On the drive to work today, I was listening to NPR’s Morning Edition
(as is my ritual, along with the #2 breakfast value meal
and Mc’D’s). It seems some medical and social brains have come to an interesting conclusion
. In studying the behaviors of teens that are considered troubled (meaning those that take high risks with drugs, sex
, or crime), they found that there was less continuity in the cases where the focus was geared on single vs. dual parent homes and the teens’ socioeconomic bracket. They found that these factors did not give reliable statistics on the issue, but two other flags proved to be better indicators of risk taking teens: the amount of spare, unsupervised time allowed and poor
It makes sense to me. If a child is living in an affluent community, has a family not fraught with divorce or domestic violence, but is also not being given enough attention as he matures and suffers poorly in school, what leads us to think that the former will cancel out the latter? If the same child grows up a little more poor with even just a single parent but is also given a lot of time from that parent both in supervision and support, could we say that his chances of avoiding drug pressure, crime involvement, and sex at too young an age are better? It slightly surprises me that the professionals have taken this long to figure out that risk taking in adolescence is less contingent upon social structures and more upon simple things like parental roles (however the structure exists) and academic success (usually an attribute of corrupt teens when it is failing and of exemplary teens when it soars).
When a teen doesn’t do well in school and continues to maintain poor grades, that is one area where he will not be seeking his identity. In addition, when his parents are distant and seemingly unaffected by him, that area too will fail him in the search for his self-expression. If he is not challenged in these two very important areas of his life, where else is he to turn? His peers and the world around him. I think the pros have been looking in the wrong places for blame for too long as it is. I do hope that parents will listen.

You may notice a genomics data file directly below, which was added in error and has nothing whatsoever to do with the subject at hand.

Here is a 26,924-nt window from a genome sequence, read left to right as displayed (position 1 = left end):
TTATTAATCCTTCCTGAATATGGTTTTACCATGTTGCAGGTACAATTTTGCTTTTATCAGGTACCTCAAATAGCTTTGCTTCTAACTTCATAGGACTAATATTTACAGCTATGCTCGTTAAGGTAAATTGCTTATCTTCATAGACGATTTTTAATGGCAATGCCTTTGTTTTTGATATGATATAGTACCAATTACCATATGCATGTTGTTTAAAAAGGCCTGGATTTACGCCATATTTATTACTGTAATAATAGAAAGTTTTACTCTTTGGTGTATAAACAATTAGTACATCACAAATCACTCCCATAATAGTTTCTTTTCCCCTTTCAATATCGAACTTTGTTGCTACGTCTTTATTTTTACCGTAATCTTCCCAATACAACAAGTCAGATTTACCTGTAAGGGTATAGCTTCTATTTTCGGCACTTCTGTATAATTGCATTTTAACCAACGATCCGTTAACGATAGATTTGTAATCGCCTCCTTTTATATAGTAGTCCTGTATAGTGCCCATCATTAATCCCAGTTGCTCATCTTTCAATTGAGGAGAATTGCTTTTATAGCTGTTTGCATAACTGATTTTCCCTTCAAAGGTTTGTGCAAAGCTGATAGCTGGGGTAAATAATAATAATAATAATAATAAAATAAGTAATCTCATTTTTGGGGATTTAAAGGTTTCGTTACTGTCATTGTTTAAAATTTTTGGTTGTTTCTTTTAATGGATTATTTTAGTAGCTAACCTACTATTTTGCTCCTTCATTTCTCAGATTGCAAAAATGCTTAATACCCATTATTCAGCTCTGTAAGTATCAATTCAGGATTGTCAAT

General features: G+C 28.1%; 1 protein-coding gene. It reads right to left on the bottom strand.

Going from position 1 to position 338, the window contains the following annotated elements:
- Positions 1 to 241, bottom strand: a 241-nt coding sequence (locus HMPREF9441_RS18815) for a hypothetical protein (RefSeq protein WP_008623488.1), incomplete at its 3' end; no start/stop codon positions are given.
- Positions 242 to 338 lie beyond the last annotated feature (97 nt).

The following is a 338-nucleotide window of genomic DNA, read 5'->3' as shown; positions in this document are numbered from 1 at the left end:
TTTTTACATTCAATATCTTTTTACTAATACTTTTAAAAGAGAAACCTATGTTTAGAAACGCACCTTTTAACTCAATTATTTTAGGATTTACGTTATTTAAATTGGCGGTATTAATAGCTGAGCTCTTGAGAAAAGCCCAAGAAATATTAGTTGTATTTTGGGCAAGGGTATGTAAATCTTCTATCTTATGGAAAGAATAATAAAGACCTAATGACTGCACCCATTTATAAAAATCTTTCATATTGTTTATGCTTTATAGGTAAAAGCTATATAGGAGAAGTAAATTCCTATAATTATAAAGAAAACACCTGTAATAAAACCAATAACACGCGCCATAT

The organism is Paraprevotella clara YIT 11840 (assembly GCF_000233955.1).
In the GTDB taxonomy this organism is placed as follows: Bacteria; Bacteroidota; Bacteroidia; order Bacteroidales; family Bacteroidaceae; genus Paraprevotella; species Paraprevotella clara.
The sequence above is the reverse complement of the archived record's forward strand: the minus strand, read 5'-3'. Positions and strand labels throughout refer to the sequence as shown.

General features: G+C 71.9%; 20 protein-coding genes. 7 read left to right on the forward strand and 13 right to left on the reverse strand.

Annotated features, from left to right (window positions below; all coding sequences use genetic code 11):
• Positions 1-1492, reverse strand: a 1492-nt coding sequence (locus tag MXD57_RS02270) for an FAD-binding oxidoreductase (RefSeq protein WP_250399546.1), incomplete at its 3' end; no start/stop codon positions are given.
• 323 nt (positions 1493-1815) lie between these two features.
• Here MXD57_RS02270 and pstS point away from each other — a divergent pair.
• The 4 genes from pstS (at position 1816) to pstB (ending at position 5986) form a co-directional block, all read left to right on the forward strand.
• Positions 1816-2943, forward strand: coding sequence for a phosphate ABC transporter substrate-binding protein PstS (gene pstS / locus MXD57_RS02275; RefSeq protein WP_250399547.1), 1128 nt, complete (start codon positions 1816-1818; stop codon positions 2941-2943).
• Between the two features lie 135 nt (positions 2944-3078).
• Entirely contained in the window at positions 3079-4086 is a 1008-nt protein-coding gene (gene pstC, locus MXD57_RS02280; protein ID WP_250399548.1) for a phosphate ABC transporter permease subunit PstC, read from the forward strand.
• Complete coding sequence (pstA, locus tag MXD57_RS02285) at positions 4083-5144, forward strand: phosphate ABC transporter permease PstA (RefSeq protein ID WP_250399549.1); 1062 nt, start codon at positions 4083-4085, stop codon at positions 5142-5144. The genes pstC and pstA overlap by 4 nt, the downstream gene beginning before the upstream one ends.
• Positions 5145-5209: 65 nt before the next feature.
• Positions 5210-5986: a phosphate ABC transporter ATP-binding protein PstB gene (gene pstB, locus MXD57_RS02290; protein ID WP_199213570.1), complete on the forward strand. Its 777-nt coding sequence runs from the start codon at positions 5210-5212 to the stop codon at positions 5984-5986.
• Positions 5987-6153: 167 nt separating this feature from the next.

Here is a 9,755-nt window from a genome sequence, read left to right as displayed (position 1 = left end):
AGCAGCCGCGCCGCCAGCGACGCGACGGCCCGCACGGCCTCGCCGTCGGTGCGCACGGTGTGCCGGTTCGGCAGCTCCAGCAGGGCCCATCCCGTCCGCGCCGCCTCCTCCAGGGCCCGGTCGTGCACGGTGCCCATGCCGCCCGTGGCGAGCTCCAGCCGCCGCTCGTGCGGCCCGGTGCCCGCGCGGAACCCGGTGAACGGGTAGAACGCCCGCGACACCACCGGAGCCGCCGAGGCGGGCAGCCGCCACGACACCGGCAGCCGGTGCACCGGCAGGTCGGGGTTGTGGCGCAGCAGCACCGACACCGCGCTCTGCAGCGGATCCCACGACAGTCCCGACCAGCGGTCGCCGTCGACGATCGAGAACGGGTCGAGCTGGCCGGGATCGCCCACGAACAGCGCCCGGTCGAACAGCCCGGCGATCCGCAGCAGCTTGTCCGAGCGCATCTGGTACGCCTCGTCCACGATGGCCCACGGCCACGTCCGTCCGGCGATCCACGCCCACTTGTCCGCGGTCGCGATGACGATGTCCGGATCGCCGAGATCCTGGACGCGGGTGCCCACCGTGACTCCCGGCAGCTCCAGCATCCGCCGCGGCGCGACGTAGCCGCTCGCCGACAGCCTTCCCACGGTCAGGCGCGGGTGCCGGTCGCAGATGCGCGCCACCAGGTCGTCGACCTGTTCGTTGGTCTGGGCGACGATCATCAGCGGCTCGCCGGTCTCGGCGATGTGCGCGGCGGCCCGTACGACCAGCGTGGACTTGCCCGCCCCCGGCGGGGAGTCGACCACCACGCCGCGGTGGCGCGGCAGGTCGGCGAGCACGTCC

Most of the teens in a survey conducted on this issue lamented that they often wished that their parents were more demanding, that they laid the law and took a stand. The teens who fit the profile of both academic failure and loose parental supervision were 20 to 50 percent more likely to have engaged in drug use, premarital sex, and crime than those teens who were put on shorter leashes in these areas. Teens in the former settings have the ironic power that younger children have not yet mastered; they are aware of what they are doing and that they are often doing it to get whatever attention it allows them, and yet, despite this awareness, they see no reason to stop or alter their choices. Some of them deliberately do outrageous things that they themselves do not always want to do, but do them to get a reaction from the people in their world.
There is little success in neglect. There is no pride in avoiding your responsibility as a parent to the teens of this time. Which is why neglect like this occurs in silence, seldom addressed directly by those, like teachers or social workers, who see the end product of parental folly. And now, in America, it has become a white collar crime, working its way into all areas of society so that no longer can we blame the poor middle and low classes for our failing education system, our high teen pregnancy rate or our rise in under 18 crimes. The only hope I have now is that if these issues can be seen for what they really are instead of a racial/class stigma, change can occur. As usual, and sad as it is to admit, it will only be rectified when it infects the dreams of the future for white, suburban America.